Spring is definitely here although we still have an occasional evening near freezing. Looking back over my post from April 2021, plants are slower to show themselves this year. This winter has been colder than the last. I posted that one on April 18, 2021, so the dates are comparable, just one year apart. It’s interesting to look back over previous years and notice the changes in the garden.
I dug up 3 of my dahlias to divide and fertilize them (just bone meal and some steer manure) yesterday. None of them were showing any signs of growth yet, I think I will wait a few more weeks to dig the rest. They didn’t do very well last year (lack of water? Crowding? Gophers? Nutritional needs? Too much fog?). Hopefully I can remedy the problems this year.
Signs of impending spring include tulips,
and buds on the rose bushes, they are happy this year. I planted them in half barrels three years ago and they did poorly last year. Doing some detective work I found that the surrounding redwood trees had grown into the bottom of the barrels and were choking the poor things. I had to dig out the roots, put in some new soil, compost and epsom salts. They are looking much better. In future I will periodically have to lift the half barrels from the soil to break any wandering redwood roots.
The ceanothus is gorgeous! This one was planted about 3 years ago and is flourishing.
And to my delight it is doing so with no attention or very little summer water (although I will need to weed out that dandelion I notice in the corner of the picture…sorry about that). It so inspired me that I have planted an additional 3 bushes at the front of the house. They are still small and I will have to nurture them this year but hopefully not after that. The front of the house looks a bit like the prow of a boat and the ceanothus, when in bloom, should look like the ocean. I understand the original owner of the house (and builder) was a navy man.
I moved the half wine barrels of bearded iris’s to the front where there is more sun. It’s doubtful they will bloom this year (fingers crossed) as they were replanted so late. But I hope they will be happier in their current spot without any competition from redwood roots. There were quite a number of iris bulbs so I planted some of them in smaller containers and gave some away. To my surprise there are California poppies coming up in the pots as well.
There are some signs of snail and fungal damage, sigh. I have not used any pesticides in the past although I do bait for our native banana slugs.
You can see the small ceanothus bushes between the barrels. They should reach a height and size of 15′ by 15′ once fully grown.
At the first in-person meeting of the local (Noyo Chapter) Rhododendron club I won 3 new ones, a Rhododendron Pontiyak (5’x3′ light lavender color), Checkmate (2’x2.5′ lavender pink), and Emasculum (5′ pink).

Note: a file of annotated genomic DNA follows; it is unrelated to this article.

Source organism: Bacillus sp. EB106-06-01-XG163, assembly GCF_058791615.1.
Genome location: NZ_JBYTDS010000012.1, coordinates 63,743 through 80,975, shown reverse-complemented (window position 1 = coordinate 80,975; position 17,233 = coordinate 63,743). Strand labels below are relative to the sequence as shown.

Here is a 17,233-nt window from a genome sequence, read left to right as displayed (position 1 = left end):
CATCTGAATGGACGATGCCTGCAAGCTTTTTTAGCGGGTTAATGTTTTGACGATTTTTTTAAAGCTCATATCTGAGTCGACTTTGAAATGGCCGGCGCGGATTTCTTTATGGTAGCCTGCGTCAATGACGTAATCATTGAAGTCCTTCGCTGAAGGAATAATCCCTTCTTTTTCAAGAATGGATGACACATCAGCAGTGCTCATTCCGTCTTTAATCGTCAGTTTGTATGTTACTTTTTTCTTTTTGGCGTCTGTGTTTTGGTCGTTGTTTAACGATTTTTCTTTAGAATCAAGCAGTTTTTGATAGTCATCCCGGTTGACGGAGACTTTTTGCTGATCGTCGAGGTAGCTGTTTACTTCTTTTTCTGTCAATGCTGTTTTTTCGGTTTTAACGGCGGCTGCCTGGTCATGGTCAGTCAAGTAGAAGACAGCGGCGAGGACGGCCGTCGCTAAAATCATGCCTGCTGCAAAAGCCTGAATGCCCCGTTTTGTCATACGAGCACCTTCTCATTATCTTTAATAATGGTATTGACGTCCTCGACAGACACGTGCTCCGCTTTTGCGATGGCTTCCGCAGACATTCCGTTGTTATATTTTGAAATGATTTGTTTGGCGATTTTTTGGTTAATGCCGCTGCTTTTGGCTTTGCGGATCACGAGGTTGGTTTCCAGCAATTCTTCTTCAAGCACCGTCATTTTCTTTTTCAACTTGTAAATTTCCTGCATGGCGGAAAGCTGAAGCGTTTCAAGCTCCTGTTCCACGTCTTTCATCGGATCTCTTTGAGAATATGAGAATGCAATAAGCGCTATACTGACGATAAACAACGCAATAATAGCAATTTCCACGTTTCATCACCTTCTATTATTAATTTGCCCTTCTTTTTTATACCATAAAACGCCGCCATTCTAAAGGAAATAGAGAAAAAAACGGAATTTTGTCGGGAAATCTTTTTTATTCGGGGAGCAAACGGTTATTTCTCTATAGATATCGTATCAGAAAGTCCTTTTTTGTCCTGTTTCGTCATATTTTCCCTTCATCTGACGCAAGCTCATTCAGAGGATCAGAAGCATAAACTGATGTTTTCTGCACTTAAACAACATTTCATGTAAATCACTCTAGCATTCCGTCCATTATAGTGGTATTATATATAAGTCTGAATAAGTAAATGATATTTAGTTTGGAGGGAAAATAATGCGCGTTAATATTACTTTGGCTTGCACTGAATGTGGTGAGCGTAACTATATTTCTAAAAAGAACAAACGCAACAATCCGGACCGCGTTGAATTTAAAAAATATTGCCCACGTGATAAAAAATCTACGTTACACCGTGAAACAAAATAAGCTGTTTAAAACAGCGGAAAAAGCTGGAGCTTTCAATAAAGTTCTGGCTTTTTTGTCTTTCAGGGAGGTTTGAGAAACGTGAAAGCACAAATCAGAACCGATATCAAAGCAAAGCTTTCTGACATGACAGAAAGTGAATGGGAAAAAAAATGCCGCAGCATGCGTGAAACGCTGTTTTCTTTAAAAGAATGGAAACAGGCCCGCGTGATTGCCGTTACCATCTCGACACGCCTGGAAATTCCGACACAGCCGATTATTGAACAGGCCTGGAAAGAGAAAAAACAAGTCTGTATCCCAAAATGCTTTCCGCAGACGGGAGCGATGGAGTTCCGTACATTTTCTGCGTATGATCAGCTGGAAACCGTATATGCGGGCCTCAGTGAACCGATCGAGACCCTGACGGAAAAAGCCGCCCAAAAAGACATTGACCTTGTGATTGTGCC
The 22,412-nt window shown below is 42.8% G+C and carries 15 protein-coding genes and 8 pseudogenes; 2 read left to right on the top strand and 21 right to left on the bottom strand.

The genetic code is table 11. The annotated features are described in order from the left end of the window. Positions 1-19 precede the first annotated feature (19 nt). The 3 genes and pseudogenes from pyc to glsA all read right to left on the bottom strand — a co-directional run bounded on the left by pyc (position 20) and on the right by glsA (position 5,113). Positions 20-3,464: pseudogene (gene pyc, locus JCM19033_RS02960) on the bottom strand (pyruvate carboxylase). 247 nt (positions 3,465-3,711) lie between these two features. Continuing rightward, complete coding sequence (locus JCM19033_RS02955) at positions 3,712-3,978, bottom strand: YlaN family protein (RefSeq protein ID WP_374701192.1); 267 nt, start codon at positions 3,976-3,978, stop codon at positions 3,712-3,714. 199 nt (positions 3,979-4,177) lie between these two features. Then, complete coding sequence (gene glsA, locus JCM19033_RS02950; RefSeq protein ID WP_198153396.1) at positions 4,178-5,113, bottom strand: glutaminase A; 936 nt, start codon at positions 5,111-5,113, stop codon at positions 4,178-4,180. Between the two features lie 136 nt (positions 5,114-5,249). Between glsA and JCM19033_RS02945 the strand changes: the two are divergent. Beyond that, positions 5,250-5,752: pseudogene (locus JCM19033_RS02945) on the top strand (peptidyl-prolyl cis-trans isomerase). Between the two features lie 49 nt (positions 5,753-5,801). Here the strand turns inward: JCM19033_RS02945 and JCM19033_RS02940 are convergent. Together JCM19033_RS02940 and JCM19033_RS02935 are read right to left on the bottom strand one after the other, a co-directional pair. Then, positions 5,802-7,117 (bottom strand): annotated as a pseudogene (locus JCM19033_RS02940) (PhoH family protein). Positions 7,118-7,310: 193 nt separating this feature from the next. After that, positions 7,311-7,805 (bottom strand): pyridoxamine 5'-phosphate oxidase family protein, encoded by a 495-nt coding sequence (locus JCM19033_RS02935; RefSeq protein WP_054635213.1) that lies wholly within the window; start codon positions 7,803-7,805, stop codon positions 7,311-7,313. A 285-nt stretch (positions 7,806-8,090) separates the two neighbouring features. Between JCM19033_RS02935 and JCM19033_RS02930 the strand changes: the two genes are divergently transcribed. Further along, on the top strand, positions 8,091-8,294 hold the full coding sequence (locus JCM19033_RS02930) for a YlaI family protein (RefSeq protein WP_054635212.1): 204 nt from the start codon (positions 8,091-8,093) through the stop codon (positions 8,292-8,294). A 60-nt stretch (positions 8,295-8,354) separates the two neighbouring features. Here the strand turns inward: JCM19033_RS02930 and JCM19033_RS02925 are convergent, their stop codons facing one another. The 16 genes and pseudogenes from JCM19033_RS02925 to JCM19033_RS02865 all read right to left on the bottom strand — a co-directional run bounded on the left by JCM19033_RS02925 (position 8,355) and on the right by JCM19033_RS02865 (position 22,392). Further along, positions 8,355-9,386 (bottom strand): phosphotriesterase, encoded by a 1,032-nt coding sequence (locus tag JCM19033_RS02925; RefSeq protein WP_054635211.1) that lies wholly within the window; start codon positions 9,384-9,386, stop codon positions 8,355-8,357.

The Mendocino Coast Botanical Gardens (of which I am a board member) has a number of wonderfully scented ones in their collection and I picked up a bush of Coastal Spice (white and pink) in the plant nursery when I was there last. If you get a chance to visit the Northern California coast, don’t miss the Gardens.
All of the new Rhododendrons have been planted in an island bed near our pump house and garden shed.
There are several new ones in this bed and I keep it irrigated. The older established ones on the property are watered infrequently due to drought conditions.
You will notice the bird house in the center of the bed. We’ve placed four of them around the property but none have any resident families yet. There must not be a housing shortage for the birds here.
Vegetables are a dilemma this year. Should I plant them or not? I worry about the water they will need. I brought up the subject with the gardener in the vegetable garden at the Botanical Gardens last week. He feels that home gardeners use a lot less water than the huge commercial farms. So, comforted, I planted two of our raised beds. Here you will see lettuce, chard, cauliflower, broccoli and cabbage. I was excited to find a mixed starter pack of the cruciferous vegetables. The two of us cannot usually eat 6 heads of cauliflower before they start to go to seed and I don’t really have the storage space. Two heads are more manageable.
I also direct seeded some radishes, arugula and a mesclun mix.
I am going to skip the tomatoes and cucumbers this year. We get good local ones from the farm down the road. Zucchini will definitely go into at least one, maybe two, beds. We adore them freshly picked and simply grilled.
Lastly, and new, are three small fig trees on the front deck. They were started a couple of years ago by a garden friend from scions. It turns out that her husband doesn’t really like figs so she gifted them to me. It’s easier to keep an eye on them on the deck and it’s a sunny place. I had a couple of trees in containers on my deck in Oakland but the squirrels usually got to them before they were ripe. The squirrels are more cautious here and the dogs very diligent.
My constant garden companions watch me as I putter about in the garden, it’s their happy place as well as mine.
Casey is happiest snoozing at my feet as I write this.
I hope you are in your happy place as well.